XIX International AIDS Conference

SUSA31 Two Steps Forward, One Step Back: The HIV Crisis Among Street Youth
  Non-Commercial Satellite
Venue: Mini Room 6
Time: 22.07.2012, 11:15 - 13:15
Co-Chairs: Roman Yorick, Russian Federation
Jimmy Kolker, United States
Organiser: SAMHSA, US Department of Health and Human Services, and Center for Substance Abuse Treatment
Russia and Ukraine are home to the fastest growing HIV epidemic in the World. Both countries account for over 1.3 million, or 95% of all HIV cases in Eastern Europe and Central Asia. Street children and youth constitute one of the most at-risk populations;driven by drug use, sexual exploitation, limited access to public services, and extreme stigma and discrimination. Multi-city studies in 2006-2008 illustrated HIV prevalence rates among street youth 15-19 years of age ranging from 9.8% in Donetsk, Ukraine, to 37.4% in St. Petersburg, Russia. HealthRight (NGO), Larkin Street (USA), and their partners, Doctors to Children from Russia, and the Ukrainian Foundation for Public Health, will explore their progress, challenges and lessons learned in addressing HIV in the street youth in Russia, Ukraine and the United States. The goal of the session is to demonstrate to attendees the importance of building programs that address the need for HIV services for street youth.



R. Yorick, Russian Federation

Addressing HIV Among Homeless Youth in the United States

L. Tannenbaum, United States


HIV Risk Factors and HIV Prevalence among Street Youth in Russia 2006-2012

Y. Batluk, Russian Federation


Street Youth in Ukraine: Focus on Girls and HIV Prevention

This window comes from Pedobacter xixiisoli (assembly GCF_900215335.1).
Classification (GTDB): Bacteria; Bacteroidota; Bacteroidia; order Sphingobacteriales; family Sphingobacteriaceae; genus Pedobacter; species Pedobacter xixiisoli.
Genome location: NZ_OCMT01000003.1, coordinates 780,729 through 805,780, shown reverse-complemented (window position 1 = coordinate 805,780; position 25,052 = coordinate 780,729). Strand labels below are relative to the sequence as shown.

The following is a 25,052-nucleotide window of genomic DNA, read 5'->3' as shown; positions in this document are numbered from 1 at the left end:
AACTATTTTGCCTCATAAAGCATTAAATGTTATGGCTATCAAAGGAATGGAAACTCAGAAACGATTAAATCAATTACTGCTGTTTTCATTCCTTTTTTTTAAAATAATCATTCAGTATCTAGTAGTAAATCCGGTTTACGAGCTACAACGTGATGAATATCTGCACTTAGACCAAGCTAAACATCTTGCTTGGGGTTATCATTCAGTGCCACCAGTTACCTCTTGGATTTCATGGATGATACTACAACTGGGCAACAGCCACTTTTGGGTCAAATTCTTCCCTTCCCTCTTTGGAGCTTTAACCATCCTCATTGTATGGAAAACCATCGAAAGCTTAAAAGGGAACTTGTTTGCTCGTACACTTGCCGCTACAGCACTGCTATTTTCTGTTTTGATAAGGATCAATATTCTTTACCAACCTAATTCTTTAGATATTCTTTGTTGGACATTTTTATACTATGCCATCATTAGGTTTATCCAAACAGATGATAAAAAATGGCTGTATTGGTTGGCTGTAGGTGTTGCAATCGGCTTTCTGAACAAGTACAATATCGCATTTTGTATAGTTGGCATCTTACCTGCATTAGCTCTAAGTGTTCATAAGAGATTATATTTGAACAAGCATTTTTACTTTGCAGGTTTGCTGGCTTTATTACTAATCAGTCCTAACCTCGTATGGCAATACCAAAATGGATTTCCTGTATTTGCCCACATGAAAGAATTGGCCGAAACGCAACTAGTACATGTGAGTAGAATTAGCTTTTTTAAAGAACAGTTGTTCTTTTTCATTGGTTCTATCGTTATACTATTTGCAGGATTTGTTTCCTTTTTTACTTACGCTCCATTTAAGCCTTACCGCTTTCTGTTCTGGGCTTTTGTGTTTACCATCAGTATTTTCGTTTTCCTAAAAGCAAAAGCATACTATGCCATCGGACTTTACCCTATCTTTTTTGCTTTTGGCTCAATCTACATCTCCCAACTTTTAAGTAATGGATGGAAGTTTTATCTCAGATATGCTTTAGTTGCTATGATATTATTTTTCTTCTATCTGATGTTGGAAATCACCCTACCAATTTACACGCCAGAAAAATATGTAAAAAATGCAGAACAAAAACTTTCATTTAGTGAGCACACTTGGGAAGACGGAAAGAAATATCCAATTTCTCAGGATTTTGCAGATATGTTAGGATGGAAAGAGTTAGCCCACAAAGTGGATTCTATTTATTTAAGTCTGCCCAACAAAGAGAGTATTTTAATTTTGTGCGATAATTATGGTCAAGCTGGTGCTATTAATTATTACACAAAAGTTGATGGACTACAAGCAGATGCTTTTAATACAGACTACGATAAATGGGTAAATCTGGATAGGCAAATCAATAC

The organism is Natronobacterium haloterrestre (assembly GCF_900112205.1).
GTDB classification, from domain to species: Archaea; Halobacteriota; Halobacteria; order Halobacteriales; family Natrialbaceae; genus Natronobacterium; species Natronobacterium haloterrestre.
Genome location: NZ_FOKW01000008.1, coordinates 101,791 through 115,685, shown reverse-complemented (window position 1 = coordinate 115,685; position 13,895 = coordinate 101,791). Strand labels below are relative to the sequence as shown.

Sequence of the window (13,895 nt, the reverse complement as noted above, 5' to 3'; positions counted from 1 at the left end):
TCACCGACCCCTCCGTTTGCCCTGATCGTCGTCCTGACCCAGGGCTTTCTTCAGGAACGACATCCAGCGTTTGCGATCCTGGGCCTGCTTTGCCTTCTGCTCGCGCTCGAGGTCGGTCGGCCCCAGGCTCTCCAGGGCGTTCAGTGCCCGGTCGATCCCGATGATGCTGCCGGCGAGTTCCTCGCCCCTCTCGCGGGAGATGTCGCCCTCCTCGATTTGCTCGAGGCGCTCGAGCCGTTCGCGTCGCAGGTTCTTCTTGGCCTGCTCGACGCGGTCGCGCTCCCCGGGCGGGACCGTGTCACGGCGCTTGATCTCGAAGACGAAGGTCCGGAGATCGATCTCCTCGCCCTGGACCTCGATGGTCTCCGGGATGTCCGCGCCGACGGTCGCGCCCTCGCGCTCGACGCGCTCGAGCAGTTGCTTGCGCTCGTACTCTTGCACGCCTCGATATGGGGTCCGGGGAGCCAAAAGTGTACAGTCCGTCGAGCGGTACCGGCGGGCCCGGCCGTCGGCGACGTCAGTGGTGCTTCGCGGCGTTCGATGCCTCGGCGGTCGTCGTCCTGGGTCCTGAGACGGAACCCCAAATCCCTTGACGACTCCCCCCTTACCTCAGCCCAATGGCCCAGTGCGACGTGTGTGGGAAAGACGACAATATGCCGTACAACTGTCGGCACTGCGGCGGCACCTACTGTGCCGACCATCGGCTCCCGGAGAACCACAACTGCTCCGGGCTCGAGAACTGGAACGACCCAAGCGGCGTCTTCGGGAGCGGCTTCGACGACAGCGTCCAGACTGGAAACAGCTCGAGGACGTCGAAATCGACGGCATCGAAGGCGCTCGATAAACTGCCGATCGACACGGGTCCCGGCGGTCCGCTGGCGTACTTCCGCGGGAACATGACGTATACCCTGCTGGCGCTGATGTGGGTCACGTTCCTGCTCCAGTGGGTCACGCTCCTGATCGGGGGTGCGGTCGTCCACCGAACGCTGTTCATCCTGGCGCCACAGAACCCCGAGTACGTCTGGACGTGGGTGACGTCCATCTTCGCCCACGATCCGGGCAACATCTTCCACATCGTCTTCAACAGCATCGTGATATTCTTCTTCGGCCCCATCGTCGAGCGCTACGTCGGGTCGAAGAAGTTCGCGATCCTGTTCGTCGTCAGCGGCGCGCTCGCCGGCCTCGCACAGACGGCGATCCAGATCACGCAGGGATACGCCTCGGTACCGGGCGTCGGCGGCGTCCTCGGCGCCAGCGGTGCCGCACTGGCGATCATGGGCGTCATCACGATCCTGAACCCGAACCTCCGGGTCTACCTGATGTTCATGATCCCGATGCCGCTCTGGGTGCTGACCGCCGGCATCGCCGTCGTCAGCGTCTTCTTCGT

H. Skipalska, Ukraine

open discussion

Powerpoints presentations
Introduction - Roman Yorick

HIV Risk Factors and HIV Prevalence among Street Youth in Russia 2006-2012 - Yulia Batluk

Street Youth in Ukraine: Focus on Girls and HIV Prevention - Halyna Skipalska

Rapporteur report

Youth report by James Gray

In the US, Ukraine and Russia, homeless youth have been recognized as an at risk population for HIV. In the US, youth aged 13-29 accounted for 39% of new HIV infections in 2009. Every year, an estimated 1.7 to 2 million youth experience homelessness in the US. Homeless youth are at increased risk of contracting HIV due to many factors including participation in survival sex, having sex with risky partners,  needle sharing, minimal condom use, IV drug use etc. Larkin Street Youth Services (LKYS) located in San Francisco works to address homelessness among youth and put an end to HIV among homeless youth. Strategies utilized by Larkin include offering housing as health care, employing a harm reduction approach, providing youth friendly services, and co-locating services.

In Russia, there are approximately 1-5 million street youth. In 2006, a survey conducted between US CDC and Health Right International revealed an HIV prevalence of 37.4% among street youth aged 15-19 years old. In 2011, another assessment was conducted among street youth across 8 different regions of Russia. This assessment revealed a significant decrease in many risk factors associated with HIV among street youth, including injection drug use, but also revealed a steady level of risky sexual behavior and alcohol use.  The reasons for this may be closely linked to the lack of sex education in schools and an increased knowledge among street youth of the association between drug use and HIV.

In the Ukraine, there are an estimated 30-100,000 youth who live on the streets. In 2008, Health Right International and CDC found an HIV prevalence of 18.4% among street youth located in 3 districts in Ukraine. Additionally, street youth who are girls represent a small percentage (24%) but highly vulnerable subgroup. HealthRight provides street outreach services, including VCT, psyco-social counseling, STI testing etc and has established several drop-in centers.  In 2010, Health Right and UFPH launched a program targeting street youth girls who are at risk of HIV infection, including street outreach and a drop in center offering legal assistance, HIV/STI counseling and testing, job placement etc.



    The organizers reserve the right to amend the programme.

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